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The Minneapolis Park and Recreation Board now holds their sailing lessons at Lake Harriet. The MPRB rents buoys for sailboats less than 22 feet on Lake Calhoun, and other Minneapolis lakes, for an affordable fee.
White Bear Boat Works A berth at their 160 slip marina for the 2012 season was $2,295,and the all- included package $3685. The DNR launch is free and always crowded. The City launch requires an annual permit. Theh White Bear Boat Works launch is $20.00. Also, the City rents mooring buoys at the Matoska Boat Launch for a reasonable fee, but there may be a waiting list.
Take heed the DNR warning about White Bear Lake: "Low water levels have made launching and lake travel challenging."
Lake Pepin There are several marinas on Lake Pepin and most are knowledgeable and accommodating to sailboats. Sailors should note that if they launch from Red Wing, they will need to motor several miles before reaching sail-able water.
>WARNING:It is our experience that before buying a sailboat, or attempting to pilot a sailboat, SAILING LESSONS are required to protect the lives and safety of all persons aboard the vessel, and to maximize the enjoyment of the sport. There are many Coast Guard and ASA certified sailing instructors in MN.
Like many a Minneapolis wanna-be sailor, we began our voyage at Lake Calhoun by taking the sailing lessons offered by the Minneapolis Park and Recreation Board. We had inherited a 13 foot Sunfish and needed to know how to have fun and not kill ourselves. We give top marks to the MPRB sailing lessons, the instructors are enthusiastic and first rate, the boats are 14 ft Lido's, well rated for beginners and superbly maintained.
"Sailing and Racing in the heart of Minneapolis since 1901," The Lake Calhoun Yacht Club is a Minneapolis legend. The Club hosts weekly and annual races and also the Aquatennial Regattas. As a part of the Club, The Lake Calhoun Sailing School instructs sailors of all ages, 4- adult, with competitive racing skills. Their boats are 60 Optimist dinghys and Club 420 sailboats.
While the kids were still at home we sailed our 13' Sunfish on Lake Nokomis, which was wonderful fun. We could hitch up the boat and have it in the water, rigged, in thirty minutes. There was no launch fee and often we were the only sailboat on the lake. Our experience was that the wind gets a little twitchy from the jet downdrafts, and in dry years the south side of the lake is so shallow that if you turtle, the mast will get stuck.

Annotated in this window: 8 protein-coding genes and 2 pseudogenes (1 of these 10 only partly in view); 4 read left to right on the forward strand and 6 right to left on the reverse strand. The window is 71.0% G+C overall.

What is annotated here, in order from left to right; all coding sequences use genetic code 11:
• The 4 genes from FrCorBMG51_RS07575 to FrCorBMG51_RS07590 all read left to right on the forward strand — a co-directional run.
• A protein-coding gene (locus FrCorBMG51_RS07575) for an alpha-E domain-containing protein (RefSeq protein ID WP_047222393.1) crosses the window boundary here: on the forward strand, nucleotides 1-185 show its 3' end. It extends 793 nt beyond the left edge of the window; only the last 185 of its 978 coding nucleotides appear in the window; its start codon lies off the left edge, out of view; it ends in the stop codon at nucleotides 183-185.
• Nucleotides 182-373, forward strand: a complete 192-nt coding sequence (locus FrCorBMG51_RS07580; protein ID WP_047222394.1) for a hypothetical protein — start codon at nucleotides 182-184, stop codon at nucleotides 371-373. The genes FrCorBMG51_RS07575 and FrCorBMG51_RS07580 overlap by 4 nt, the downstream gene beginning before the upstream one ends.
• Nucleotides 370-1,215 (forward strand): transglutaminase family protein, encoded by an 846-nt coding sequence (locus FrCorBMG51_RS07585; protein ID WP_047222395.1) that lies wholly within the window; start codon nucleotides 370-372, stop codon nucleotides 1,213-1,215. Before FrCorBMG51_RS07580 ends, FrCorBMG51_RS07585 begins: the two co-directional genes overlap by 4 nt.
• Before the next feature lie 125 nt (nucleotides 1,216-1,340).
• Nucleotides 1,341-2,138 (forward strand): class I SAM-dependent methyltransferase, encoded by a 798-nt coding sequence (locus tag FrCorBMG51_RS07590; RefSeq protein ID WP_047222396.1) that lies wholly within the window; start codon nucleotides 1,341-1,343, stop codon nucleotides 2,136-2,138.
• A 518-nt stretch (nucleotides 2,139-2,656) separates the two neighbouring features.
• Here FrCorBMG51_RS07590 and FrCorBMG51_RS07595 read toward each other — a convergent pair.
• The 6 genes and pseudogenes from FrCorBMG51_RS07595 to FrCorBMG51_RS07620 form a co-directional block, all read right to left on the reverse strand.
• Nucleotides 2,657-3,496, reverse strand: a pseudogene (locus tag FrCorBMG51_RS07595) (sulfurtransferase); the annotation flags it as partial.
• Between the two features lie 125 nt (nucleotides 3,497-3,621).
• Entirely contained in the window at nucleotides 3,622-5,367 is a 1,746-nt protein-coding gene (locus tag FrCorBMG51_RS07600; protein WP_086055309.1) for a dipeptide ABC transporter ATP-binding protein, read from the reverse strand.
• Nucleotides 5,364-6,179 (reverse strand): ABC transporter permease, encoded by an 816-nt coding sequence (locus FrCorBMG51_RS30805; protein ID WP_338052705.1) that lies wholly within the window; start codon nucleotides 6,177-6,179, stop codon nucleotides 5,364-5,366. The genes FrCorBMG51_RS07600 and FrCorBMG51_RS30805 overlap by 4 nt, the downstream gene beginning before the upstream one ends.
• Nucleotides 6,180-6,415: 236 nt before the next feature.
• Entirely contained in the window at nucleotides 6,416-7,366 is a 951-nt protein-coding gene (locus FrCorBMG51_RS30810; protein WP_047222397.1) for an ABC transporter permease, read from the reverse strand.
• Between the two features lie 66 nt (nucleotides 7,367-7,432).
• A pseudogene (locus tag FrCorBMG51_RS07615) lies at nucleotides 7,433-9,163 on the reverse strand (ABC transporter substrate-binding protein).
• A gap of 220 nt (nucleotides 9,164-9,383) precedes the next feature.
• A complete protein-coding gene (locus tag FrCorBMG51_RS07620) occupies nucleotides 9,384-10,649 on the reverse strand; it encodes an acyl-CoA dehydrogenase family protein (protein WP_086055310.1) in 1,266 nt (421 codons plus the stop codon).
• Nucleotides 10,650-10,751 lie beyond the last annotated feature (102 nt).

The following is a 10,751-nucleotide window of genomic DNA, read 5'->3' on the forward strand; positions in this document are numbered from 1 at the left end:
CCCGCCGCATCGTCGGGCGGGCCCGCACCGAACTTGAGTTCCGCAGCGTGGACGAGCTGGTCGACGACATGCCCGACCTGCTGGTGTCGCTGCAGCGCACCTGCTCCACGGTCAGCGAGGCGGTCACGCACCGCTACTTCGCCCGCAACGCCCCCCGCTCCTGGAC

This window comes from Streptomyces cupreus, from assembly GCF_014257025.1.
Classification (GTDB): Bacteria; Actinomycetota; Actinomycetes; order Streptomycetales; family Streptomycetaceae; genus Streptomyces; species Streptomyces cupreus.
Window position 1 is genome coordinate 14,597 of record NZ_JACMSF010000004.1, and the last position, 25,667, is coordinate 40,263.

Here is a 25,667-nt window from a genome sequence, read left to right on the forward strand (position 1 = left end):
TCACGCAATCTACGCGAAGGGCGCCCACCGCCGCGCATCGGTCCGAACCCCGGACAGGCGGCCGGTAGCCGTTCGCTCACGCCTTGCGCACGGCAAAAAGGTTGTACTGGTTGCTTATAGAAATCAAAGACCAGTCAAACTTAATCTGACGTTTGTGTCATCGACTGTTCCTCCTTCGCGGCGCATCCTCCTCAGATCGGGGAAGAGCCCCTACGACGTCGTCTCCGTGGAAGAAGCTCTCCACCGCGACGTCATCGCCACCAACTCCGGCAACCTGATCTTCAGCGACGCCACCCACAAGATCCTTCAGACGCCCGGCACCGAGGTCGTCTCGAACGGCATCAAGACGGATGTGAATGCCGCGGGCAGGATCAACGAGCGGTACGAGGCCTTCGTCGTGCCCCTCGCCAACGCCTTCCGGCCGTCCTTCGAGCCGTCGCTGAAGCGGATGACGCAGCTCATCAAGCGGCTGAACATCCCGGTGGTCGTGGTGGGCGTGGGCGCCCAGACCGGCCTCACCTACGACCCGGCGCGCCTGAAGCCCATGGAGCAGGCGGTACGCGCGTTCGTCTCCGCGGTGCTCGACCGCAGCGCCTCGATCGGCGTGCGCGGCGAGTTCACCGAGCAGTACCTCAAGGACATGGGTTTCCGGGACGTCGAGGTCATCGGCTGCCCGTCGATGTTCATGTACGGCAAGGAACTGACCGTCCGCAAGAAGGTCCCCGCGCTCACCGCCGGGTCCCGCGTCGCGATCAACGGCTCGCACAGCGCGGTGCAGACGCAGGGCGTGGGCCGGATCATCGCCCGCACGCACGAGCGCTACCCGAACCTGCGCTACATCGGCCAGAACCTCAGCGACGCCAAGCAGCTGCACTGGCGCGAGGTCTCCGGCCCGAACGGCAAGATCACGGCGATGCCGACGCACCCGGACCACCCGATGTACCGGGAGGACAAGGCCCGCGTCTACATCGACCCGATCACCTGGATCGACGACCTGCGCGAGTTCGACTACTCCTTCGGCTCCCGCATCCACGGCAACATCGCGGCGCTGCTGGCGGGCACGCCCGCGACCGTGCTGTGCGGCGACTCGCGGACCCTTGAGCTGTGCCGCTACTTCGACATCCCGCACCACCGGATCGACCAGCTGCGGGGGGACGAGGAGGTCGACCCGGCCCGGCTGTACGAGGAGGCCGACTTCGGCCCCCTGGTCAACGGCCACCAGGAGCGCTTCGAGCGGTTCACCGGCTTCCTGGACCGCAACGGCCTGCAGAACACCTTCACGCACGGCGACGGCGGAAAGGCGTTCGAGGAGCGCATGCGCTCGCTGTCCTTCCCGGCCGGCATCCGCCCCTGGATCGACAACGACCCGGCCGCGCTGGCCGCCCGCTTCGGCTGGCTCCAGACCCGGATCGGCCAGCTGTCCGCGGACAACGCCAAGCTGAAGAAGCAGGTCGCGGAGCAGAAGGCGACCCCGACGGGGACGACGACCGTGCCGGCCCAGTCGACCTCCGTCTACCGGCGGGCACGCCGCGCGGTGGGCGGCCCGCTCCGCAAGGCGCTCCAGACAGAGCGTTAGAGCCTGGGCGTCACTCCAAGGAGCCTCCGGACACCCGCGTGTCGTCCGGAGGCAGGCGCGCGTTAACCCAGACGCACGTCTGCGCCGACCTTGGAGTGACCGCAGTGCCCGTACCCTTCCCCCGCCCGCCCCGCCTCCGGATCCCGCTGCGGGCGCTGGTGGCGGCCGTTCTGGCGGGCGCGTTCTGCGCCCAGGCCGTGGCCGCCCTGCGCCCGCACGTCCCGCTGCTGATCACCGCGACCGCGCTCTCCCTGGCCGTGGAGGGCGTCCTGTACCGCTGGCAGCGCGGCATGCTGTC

WHITE BEAR LAKE
After the kids left home we wanted a Bigger Boat and Bigger Water. Toward that end, we enrolled in American Sailboat Association (ASA) sanctioned keelboat lessons with Northern Breezes Sailing School at White Bear Lake. Now, and here, we only admit to a bit of trembling at first stepping onto a 24' sailboat, it looked SO huge after the Sunfish! Originally, we were scheduled to be in a crew class of 4, but we ended up with individual tutoring, because after the second no- show the other two students were dropped. By final test time we had gained the confidence and skills to handle ourselves on a 24 foot sailboat. The classes were held very early weekend mornings and we learned the reason for this is that by noon a sailor is spending most of their time dodging powerboats and fighting wakes.
After earning our freshly minted ASA keelboat certificates, we then found our bigger sailboat, a 1977 ODay 20 named "Joint Venture'. We discussed where we would put such a big boat, whether to berth, buoy or store it, and if so, where? In 2006, all the metro area marinas had five- year waiting lists. Finally, we found an open sublet berth at Hansen's Harbor on Lake Pepin. Yes, the drive was twice as far as White Bear Lake, and Lake Pepin is actually a pool of the Mississippi River, but the scenery was breathtakingly beautiful and it was the biggest water we could find near the metro area.
So often we had driven through Lake City, admiring the sailboats, and now we were going to be among them. The first time we took our Bigger Boat out onto Bigger Water was exciting and challenging- there is much to learn in unfamiliar waters!
Over the years we found the Lake Pepin sailing community to be universally good scouts, helpful and friendly. And from them we've heard many stories of the fickle Pepin winds, and earned a few of our own. The 2012 sailing season was outstanding, with the most good- to- great sailing days logged since we bought the boat. This year we also had the delightful privilege of being invited out on two other boats from the marina for picnics.
Pepin sailors should be prepared for sudden wind shifts, micro weather systems developing over the river with powerful squall lines and gale force winds, river barge rights of way, and large cabin cruiser wakes that can capsize small boats.
At Lake Pepin, there is a large and welcoming sailing community, egret and pelican flocks in spring and fall, flocks of soaring eagles, and scenery that never fails to awe and inspire.
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